Meanwhile, Rep. John L. Mica (R-Fla.), the Republican leader of the House Transportation Committee and a supporter of high-speed rail, questioned why so many awards were going to conventional rail projects rather than to raising speeds on Acela trains — the closest thing the United States has to true high-speed rail — between Washington and Boston.

“I’m pissed because they didn’t do the Northeast corridor,” he said. The Northeast received $1.2 billion in stimulus money, of which less than half a billion was for high-speed rail projects. “We’re doing everything we can to push this country into the 1960s of passenger rail service,” said Mica.

U.S. high-speed rail’s ship finally comes in, by John Rosenthal, The Washington Post, April 25, 2010

As California advances with what is easily the nation’s most ambitious high-speed rail project – and, Californians say, the largest public works project in the United States’ history – El Palo Alto’s uncertain fate is just one hint of the complexities of building 800 miles of new infrastructure in a heavily developed, densely populated state. How does a state pay for such a system? Who operates it? Where do you put the tracks and stations? And how do you minimize disruptions to the environment and to communities that suddenly will have trains speeding through them at up to 220 mph?

With all the enthusiasm for high-speed rail in Washington, D.C., it would be easy to miss that California does not yet have answers to all of these questions. What’s more, answers the state does have are making many people unhappy – nowhere more so than in Palo Alto. The United States may be on the cusp of a high-speed rail renaissance, but if that’s going to happen, California must make all the right moves over the next decade.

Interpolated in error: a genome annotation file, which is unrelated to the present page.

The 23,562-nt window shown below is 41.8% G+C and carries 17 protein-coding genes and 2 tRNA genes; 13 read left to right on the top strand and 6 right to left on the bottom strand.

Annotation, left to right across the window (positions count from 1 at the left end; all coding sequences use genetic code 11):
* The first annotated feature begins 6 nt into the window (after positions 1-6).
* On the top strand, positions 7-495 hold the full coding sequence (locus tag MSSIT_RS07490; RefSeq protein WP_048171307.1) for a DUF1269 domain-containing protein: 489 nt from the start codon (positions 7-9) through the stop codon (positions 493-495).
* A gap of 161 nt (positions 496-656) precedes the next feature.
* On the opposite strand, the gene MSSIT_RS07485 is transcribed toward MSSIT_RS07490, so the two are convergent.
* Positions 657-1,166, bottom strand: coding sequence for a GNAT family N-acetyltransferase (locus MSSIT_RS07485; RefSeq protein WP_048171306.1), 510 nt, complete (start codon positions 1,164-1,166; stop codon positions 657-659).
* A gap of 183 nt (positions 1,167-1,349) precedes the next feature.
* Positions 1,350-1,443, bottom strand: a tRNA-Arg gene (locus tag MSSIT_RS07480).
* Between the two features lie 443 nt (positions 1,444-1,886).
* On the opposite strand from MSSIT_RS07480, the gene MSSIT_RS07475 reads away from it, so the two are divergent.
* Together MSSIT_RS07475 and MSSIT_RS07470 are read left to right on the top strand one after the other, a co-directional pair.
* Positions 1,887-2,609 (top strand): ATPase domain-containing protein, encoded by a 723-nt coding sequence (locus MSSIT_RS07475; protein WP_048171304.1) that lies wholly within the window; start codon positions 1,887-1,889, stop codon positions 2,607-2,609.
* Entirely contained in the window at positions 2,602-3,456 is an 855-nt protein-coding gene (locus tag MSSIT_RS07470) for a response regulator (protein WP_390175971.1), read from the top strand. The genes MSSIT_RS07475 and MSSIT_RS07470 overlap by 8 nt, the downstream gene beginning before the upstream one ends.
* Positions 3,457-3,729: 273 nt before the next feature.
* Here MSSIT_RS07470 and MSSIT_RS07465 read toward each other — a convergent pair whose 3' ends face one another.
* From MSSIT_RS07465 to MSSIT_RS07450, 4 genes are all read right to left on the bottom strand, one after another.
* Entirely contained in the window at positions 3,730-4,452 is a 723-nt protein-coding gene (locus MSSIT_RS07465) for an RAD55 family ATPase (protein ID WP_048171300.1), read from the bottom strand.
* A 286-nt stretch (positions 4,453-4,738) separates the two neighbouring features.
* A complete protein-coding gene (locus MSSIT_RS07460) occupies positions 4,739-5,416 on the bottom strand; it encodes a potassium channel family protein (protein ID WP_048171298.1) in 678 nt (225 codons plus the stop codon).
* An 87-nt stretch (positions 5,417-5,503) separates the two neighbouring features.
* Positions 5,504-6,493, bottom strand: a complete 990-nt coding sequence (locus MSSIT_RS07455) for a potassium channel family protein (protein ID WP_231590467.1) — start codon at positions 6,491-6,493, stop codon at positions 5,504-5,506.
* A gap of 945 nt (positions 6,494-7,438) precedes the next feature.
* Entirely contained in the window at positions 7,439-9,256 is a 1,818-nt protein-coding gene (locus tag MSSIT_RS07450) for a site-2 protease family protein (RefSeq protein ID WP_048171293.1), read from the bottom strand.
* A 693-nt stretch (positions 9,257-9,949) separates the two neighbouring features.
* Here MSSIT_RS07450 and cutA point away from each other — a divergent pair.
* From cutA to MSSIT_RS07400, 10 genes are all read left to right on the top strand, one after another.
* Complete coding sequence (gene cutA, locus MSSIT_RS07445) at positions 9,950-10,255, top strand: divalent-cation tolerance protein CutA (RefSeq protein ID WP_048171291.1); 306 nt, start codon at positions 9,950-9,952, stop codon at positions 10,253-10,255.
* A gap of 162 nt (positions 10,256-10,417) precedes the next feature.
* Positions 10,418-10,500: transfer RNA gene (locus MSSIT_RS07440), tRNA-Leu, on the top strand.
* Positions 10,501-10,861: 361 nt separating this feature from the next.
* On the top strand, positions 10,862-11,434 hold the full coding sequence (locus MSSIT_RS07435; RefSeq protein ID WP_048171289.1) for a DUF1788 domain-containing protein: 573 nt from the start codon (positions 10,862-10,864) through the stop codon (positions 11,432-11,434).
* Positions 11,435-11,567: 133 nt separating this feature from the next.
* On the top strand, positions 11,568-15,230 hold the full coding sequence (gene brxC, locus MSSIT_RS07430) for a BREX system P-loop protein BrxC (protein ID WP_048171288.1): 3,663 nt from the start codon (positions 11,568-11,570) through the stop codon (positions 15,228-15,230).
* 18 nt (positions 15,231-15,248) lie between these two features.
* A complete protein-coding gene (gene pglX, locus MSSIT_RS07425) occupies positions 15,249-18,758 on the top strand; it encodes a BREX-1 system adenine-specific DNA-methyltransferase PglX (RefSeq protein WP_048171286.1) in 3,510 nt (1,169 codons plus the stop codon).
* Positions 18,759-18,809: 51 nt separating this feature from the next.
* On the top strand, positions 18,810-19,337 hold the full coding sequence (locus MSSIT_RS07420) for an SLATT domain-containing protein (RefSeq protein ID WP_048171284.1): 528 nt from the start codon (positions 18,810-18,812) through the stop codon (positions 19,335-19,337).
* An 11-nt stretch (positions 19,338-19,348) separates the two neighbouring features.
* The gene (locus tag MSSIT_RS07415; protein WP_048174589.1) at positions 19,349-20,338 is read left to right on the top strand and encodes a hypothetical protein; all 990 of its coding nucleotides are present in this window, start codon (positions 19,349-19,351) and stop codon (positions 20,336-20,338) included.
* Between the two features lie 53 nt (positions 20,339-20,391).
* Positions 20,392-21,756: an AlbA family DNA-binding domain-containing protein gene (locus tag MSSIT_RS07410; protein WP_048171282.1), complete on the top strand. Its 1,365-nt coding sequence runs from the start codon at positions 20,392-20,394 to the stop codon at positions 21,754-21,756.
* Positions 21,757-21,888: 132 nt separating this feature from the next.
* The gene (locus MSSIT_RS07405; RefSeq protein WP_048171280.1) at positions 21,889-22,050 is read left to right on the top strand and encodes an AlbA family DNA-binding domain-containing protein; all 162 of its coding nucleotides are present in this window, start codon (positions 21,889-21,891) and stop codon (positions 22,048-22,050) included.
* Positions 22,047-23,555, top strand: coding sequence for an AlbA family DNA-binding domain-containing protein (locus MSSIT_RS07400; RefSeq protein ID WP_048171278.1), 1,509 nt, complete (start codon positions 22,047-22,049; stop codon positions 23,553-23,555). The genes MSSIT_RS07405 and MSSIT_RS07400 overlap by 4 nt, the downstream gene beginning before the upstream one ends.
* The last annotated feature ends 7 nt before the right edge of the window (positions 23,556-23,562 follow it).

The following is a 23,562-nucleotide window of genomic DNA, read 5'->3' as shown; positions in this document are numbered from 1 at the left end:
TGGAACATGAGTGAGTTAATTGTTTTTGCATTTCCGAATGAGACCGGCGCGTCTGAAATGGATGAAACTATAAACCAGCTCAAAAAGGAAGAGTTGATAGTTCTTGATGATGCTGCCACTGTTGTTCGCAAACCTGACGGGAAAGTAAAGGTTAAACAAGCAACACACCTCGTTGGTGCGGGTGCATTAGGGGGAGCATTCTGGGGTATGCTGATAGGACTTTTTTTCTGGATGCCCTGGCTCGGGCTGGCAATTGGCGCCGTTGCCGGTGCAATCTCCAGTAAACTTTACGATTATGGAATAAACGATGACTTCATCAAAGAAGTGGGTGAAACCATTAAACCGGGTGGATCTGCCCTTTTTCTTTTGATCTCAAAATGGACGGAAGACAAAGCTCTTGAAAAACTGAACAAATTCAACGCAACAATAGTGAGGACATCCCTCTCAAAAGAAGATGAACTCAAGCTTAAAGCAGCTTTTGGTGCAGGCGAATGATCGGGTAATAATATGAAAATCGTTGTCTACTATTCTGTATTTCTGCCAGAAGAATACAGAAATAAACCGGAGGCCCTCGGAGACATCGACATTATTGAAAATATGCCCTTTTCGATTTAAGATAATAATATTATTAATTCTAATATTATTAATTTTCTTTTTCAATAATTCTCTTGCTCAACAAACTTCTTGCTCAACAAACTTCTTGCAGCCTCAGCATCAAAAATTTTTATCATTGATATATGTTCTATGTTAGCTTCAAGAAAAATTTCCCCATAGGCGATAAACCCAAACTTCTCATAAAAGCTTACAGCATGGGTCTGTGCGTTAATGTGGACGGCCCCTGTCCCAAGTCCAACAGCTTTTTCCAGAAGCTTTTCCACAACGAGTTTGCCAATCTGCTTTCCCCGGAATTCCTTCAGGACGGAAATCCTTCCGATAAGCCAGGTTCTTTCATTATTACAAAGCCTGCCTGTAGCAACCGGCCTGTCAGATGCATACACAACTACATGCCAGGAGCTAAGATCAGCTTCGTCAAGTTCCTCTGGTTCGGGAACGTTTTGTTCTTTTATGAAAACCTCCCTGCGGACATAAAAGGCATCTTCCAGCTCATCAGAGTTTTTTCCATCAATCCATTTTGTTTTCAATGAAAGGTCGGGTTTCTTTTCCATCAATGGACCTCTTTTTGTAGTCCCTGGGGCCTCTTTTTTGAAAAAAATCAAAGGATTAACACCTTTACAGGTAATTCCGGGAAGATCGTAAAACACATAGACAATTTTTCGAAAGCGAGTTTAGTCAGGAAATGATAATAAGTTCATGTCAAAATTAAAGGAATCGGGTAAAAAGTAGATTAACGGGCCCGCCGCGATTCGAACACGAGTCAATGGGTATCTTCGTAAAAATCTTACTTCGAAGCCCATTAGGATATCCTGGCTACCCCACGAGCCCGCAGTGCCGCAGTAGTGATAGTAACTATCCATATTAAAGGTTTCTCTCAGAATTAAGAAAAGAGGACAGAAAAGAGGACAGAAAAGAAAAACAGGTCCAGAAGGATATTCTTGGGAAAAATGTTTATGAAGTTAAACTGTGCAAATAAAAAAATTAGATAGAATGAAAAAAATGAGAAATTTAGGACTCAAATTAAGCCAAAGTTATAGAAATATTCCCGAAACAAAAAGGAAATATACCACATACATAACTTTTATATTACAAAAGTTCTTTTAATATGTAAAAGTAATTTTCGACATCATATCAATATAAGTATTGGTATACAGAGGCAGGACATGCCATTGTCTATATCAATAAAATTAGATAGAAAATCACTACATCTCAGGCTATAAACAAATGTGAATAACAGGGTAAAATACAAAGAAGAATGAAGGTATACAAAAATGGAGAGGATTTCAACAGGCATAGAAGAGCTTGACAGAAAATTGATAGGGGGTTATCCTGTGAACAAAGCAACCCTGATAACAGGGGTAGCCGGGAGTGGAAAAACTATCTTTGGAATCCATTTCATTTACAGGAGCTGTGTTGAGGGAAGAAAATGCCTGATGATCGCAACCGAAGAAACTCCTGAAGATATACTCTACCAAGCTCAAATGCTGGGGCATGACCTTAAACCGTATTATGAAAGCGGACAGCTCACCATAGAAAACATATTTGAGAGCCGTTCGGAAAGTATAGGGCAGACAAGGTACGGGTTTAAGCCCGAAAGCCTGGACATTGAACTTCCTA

The federal stimulus package included billions in grants to states to build high-speed rail – or at least higher – speed rail. In reality, most of the money will fund things like additional tracks, upgraded signaling systems and improved grade crossings. Trains will travel somewhat faster, but they won’t be anything close to high-speed by international standards.

High-Speed Rail: Transit Solution or Fiscal Disaster? by Josh Goodman, Governing Magazine, May 2010

U.S. trains may not be the best at moving people, but they’re great at moving everything else. More than 40 percent of U.S. freight miles are done by rail, compared with less than 15 percent in Europe, according to Christopher Barkan, a professor who heads the railroad engineering program at the University of Illinois at Urbana-Champaign. In terms of carbon footprint, that’s a great statistic. The railroad industry likes to brag that it can carry a ton of freight 436 miles on a single gallon of diesel — three times better than a truck can do — but even that is just an average. Some freight lines manage 517 miles.

The problem is that freight track and high-speed track are built with completely different considerations in mind, making it difficult for a country to maintain both a world-class freight network and a first-rate passenger system.

Stimulus funds give high-speed rail a kick in the caboose, by Brian Palmer, The Washington Post, July 20, 2010